LADWP 'opens the pipes' on new system to replace city's largest, oldest water line
The Los Angeles Department of Water and Power (LADWP) on Monday sent water flowing through a new, five-mile long, 96-inch pipe that serves as the city's main water system artery.
LOS ANGELES, Aug. 4, 2003 -- The Los Angeles Department of Water and Power (LADWP) on Monday sent water flowing through a new, five-mile long, 96-inch pipe that serves as the city's main water system artery.
Feeding water from the Los Angeles Reservoir to the households and businesses across Los Angeles, the pipe is among the largest of its kind and will replace a smaller, steel-riveted pipe that was constructed in 1913.
The multi-million dollar improvement project, breaking ground in August 2001 and installed in 500-foot increments along Sepulveda Boulevard between Rinaldi Street and Parthenia Street in the San Fernando Valley, will increase the capacity of the water system and deliver a more reliable and higher quality of water to thousands of customers in the San Fernando Valley and throughout Los Angeles.
"The installation of the new water line is an enormous undertaking that exemplifies the city's commitment to improving what is already the highest quality water ever provided to Los Angeles residents," said LADWP General Manager David Wiggs. "By making sound investments in our water system and replacing aging pipes with state of the art water lines, we are ensuring a reliable water supply for future generations."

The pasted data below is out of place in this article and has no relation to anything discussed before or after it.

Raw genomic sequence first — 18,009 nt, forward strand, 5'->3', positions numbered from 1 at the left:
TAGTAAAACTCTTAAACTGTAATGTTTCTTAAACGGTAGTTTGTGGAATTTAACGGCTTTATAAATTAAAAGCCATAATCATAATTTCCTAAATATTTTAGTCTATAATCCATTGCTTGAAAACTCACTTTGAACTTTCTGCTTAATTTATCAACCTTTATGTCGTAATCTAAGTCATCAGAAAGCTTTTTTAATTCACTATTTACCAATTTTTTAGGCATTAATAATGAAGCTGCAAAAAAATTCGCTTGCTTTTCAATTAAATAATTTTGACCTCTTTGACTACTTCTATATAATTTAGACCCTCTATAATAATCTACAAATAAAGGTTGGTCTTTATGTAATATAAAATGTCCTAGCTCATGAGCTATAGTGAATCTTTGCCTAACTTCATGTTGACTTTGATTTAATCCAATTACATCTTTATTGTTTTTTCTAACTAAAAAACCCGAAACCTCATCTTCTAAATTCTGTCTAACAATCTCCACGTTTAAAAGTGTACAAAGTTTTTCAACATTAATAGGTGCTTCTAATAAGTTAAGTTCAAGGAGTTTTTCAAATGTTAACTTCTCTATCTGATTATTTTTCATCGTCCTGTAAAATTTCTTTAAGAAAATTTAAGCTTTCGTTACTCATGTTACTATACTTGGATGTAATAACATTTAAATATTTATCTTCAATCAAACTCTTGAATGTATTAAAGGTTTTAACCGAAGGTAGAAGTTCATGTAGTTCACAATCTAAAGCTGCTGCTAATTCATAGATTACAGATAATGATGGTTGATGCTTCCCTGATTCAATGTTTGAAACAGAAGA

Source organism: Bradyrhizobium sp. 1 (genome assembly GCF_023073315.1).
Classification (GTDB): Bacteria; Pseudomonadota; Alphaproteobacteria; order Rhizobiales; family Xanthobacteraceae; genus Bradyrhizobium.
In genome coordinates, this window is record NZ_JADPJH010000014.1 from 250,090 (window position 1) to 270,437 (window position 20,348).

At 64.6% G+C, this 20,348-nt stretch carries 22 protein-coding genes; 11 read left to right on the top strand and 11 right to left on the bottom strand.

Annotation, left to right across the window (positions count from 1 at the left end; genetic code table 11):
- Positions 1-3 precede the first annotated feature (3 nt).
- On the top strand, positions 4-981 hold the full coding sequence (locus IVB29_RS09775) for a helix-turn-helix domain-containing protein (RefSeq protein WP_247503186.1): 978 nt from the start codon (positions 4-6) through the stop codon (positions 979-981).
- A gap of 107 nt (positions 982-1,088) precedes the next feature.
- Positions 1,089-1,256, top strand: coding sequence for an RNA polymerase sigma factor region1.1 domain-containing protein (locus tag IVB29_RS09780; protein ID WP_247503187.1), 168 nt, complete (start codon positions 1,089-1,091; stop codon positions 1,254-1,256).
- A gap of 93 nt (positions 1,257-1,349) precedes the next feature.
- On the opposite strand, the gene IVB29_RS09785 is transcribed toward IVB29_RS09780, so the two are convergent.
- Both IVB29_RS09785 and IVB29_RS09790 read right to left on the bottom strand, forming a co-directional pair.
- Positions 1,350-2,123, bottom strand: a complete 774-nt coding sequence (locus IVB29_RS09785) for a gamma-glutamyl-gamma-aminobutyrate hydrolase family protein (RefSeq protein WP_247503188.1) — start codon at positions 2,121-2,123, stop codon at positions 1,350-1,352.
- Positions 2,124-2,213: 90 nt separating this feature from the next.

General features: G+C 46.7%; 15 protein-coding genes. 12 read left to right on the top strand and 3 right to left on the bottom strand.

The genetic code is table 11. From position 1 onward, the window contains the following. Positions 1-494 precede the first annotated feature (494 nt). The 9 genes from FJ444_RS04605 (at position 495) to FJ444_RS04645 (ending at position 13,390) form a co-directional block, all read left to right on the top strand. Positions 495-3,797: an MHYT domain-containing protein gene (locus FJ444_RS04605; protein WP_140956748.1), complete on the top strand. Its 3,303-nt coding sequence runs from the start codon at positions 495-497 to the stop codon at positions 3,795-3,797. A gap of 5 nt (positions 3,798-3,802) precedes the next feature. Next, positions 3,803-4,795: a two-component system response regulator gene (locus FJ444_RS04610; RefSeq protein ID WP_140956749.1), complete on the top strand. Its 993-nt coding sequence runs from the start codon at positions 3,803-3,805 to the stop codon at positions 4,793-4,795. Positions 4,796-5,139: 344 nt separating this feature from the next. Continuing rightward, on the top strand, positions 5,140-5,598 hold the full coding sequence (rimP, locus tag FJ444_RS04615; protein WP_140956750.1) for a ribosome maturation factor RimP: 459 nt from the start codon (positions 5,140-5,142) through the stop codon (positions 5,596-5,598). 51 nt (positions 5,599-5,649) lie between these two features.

The new main line replaces a pipeline that was constructed when the City first started receiving water from the Van Norman Reservoir in the beginning of the 20th century. The project signifies the city's commitment to upgrading an aging infrastructure and improving reliability though ongoing investments.
"Many of the pipelines in the city's system were installed during the Calvin Coolidge administration," said LADWP Assistant General Manager for Water Services Jerry Gewe. "The new main line will not only supply residents with a more reliable water supply, but will extend the capacity and efficiency of water served to almost four million residents and business on a daily basis."
The completed project also marks LADWP's continued compliance with new state and federal water quality regulations for open reservoirs in California under the Surface Water Treatment Rule. The Department continues to move forward toward a centralized water system that bypasses open reservoirs and supplies residents with filtered water straight from the Los Angeles Filtration Plant in Sylmar.
The Los Angeles Department of Water and Power serves more than 3.8 million people in Los Angeles and was established to provide reliable water and electric needs to the city's businesses and residents. Further information regarding the Department can be obtained on their website www.ladwp.com.